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BC teammates Vin Baker Jr. and Chris Herren Jr. share a bond born of adversity

Both players have fathers whose lives were ravaged by addiction before they recovered to help others.

Chris Herren Jr. (right) and Vin Baker Jr. (second from right) in action for BC against Fairfield.Stan Grossfeld/Globe staff

Danny Ainge smiles when asked about Chris Herren Jr. and Vin Baker Jr., 19-year-old teammates at Boston College.

“It makes me feel old,” says the Celtics president of basketball operations, taking in an Eagles game at Conte Forum. “You know I’m rooting for those guys. There’s the pressure of living in their famous fathers’ footsteps as really good players.’’

They are both sons of former Celtics whose talents were robbed by substance abuse. Both endured the pain of growing up in the shadow of an addiction that rips families apart. But both, too, are wise beyond their years, and their futures are bright.


“The fathers are thriving, too,” says Ainge. “They overcame addiction and are helping so many people now.”

The sons have a special bond that few can understand. Addiction nearly killed Chris Herren and Vin Baker, who somehow emerged stronger from their struggles.

“I could put myself in his shoes and he could put himself in my shoes,’’ says Vin Baker Jr., a 6-foot-7-inch sophomore forward. “I’m always asking him, ‘Are you good?’ And I just know it’s tough being around here, especially since his dad went here.

“I just always try to stay positive and make sure he’s all right. He’s my teammate and he’s my brother.”

Chris Herren played only one game of the 1994-95 season at BC, scoring 14 points in 21 minutes before breaking his wrist and ending his season. He was expelled after failing three drug tests and transferred to Fresno State.

The sons agreed to talk about their lives and their fathers’ transgressions in the hope that it might help others. It is not easy. They haven’t even discussed it with their teammates.

“No, I kind of keep that kind of thing to myself,” says Baker Jr., who grew up in Old Saybrook, Conn. “I don’t want to be emotional about it, ’cause it’s real tough.”


But now the players with familiar names on the backs of their uniforms are starting to come into their own.

Vin Baker Jr. is averaging 2.3 points in 8.3 minutes per game.Stan Grossfeld/Globe staff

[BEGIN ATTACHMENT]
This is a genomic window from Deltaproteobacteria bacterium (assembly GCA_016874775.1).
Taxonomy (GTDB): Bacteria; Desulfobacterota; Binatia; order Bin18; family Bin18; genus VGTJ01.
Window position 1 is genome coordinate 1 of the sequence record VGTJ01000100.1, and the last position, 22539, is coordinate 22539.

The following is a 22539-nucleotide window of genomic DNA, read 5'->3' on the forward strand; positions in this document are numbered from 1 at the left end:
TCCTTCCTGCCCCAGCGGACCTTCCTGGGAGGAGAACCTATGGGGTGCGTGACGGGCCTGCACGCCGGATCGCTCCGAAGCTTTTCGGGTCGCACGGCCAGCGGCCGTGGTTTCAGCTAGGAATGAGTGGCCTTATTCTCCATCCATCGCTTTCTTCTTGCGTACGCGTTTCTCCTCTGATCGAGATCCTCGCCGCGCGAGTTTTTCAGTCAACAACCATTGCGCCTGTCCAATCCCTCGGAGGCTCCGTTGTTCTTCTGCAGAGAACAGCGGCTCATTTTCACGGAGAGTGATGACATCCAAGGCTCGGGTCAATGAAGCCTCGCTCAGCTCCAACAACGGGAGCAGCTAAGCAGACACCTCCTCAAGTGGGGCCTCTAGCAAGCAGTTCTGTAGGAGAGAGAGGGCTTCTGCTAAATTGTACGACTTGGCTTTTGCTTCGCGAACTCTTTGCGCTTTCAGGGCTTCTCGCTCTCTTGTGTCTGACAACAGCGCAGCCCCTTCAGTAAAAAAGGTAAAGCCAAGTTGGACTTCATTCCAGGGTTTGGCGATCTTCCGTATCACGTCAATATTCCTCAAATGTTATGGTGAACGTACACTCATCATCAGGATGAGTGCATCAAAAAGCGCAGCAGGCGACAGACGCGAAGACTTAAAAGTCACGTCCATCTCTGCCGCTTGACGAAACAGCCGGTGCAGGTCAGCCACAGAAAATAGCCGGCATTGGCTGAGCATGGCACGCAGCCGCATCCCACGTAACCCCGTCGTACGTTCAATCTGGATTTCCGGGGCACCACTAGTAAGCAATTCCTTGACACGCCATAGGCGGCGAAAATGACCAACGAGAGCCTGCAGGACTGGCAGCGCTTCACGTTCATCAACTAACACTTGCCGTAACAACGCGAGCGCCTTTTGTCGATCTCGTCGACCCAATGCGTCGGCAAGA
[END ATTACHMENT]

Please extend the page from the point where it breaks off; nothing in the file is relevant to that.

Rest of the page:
On Dec. 16, Herren Jr. was inserted into the starting lineup against Fairfield because of an injury to another player and poured in 22 points. Coach Jim Christian then surprised the 6-3 walk-on freshman guard with a full scholarship just before Christmas.

“It has as much to do with the way he carries himself off the court as the way he has played on the court,’’ said Christian in a statement. “I am so proud of him.’’

Herren Jr. said he felt “confident and comfortable” playing on the court where his father and uncle briefly played.

“I love competition,’’ says Herren Jr., who is averaging 5.7 points in 16.8 minutes per game. “I love playing in big games. Playing in a good atmosphere and making the fans go crazy, that’s the best thing.”

Chris Herren Jr., who was a walk-on player, has a brand new scholarship at BC.Stan Grossfeld/Globe staff

Earlier this season, Herren and Baker hit 3-pointers to seal a victory against Wyoming in the semifinals of the Fort Myers Tipoff.

Baker Jr. has the highest vertical leap on the team (he can touch 2 feet above the rim) and is averaging 2.3 points in 8.3 minutes per game.

Stepping up as a father

Vin Baker 47, a four-time NBA All-Star and Olympic gold medal winner, by his own account lost more than $100 million in a career destroyed by alcohol and pills. He has been sober since April 17, 2011. He has become an ordained minister and worked with children in Harlem’s Abyssinian Baptist Church. He became a Starbucks manager, a Fox broadcaster, and now is basketball operations associate and director of program development for the Milwaukee Bucks.


He recently started the Vin Baker “Bouncing Back” Foundation to improve the lives of those affected by alcohol and drug addiction.

“The greatest epiphany I had in my life is when I recognized that what I’ve gone through can save somebody’s life,” says Baker, who described himself as “a walking corpse” in his book, “God and Starbucks: An NBA Superstar’s Journey Through Addiction and Recovery.”

Vin Baker during his Celtics days in 2003.Barry Chin/Globe staff file

“Part of getting sober eight years ago was to be a better role model and father to Vin Jr.,’’ he says. “I knew he wanted to follow in my footsteps, so I had to get my life in order so I could navigate this journey with him.”

He coached his son in AAU ball and stepped up as a father. When he travels, he FaceTimes his son almost every day.

“Every conversation we have, I always end it with, ‘You’ve already made dad SO proud,’ ” he says.

“My message to those suffering from addiction: Someone — a friend, family member, child, sibling, co-worker — needs you to be sober. Be selfless.”

Vin Baker with his son, Vin Baker Jr., after a game with the US Olympic team in 2000.Mark Wilson/Globe staff/via Getty